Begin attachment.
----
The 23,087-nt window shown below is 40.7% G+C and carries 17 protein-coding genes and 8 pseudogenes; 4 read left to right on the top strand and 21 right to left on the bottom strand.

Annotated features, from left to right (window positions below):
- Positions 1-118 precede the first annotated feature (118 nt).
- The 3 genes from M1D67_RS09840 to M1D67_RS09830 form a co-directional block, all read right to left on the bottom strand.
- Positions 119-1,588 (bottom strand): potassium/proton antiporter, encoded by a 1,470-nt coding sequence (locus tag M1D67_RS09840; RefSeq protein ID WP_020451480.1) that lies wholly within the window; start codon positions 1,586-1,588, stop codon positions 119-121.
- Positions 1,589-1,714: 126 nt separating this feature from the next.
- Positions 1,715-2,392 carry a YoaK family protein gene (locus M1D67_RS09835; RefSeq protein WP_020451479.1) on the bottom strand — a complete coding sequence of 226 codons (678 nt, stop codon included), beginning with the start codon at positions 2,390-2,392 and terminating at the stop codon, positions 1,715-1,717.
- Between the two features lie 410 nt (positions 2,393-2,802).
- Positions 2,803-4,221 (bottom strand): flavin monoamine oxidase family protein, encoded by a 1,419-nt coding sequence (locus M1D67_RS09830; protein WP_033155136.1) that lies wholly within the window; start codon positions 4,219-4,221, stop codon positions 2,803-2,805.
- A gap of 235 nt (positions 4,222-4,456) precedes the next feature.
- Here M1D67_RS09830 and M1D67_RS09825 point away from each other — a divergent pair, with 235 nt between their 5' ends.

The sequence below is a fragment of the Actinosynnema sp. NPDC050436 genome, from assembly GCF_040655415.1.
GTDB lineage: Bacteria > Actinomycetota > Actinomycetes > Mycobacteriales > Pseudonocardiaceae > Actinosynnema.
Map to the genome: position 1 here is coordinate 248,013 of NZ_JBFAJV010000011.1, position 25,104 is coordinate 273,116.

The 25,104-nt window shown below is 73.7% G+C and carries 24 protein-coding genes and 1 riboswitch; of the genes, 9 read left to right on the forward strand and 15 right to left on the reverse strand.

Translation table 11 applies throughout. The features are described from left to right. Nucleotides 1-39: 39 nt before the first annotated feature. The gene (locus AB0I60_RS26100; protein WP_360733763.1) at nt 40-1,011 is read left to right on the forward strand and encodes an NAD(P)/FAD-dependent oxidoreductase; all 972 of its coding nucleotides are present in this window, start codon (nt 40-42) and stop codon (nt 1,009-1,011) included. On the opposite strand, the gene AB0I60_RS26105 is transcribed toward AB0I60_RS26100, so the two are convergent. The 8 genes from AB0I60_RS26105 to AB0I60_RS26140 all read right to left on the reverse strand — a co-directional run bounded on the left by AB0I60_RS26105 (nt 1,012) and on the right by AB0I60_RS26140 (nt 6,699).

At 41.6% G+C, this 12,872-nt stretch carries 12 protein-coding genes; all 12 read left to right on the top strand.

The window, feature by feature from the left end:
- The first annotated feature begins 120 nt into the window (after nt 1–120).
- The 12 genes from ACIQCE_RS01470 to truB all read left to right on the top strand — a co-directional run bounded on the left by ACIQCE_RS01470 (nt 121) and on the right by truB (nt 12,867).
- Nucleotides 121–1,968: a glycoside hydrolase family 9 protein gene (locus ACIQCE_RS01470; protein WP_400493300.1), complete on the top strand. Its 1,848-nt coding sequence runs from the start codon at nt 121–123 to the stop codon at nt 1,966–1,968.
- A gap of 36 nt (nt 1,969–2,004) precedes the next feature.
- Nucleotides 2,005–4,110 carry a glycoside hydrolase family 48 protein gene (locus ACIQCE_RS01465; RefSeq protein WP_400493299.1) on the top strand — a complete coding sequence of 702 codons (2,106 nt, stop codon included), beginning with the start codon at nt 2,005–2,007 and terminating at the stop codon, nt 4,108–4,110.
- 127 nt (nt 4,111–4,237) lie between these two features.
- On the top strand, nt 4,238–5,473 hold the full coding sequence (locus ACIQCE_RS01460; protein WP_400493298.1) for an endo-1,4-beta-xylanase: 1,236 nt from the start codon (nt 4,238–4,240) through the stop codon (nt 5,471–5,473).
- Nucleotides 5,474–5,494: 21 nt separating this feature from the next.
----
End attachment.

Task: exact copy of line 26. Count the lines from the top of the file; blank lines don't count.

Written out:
- Nucleotides 5,474–5,494: 21 nt separating this feature from the next.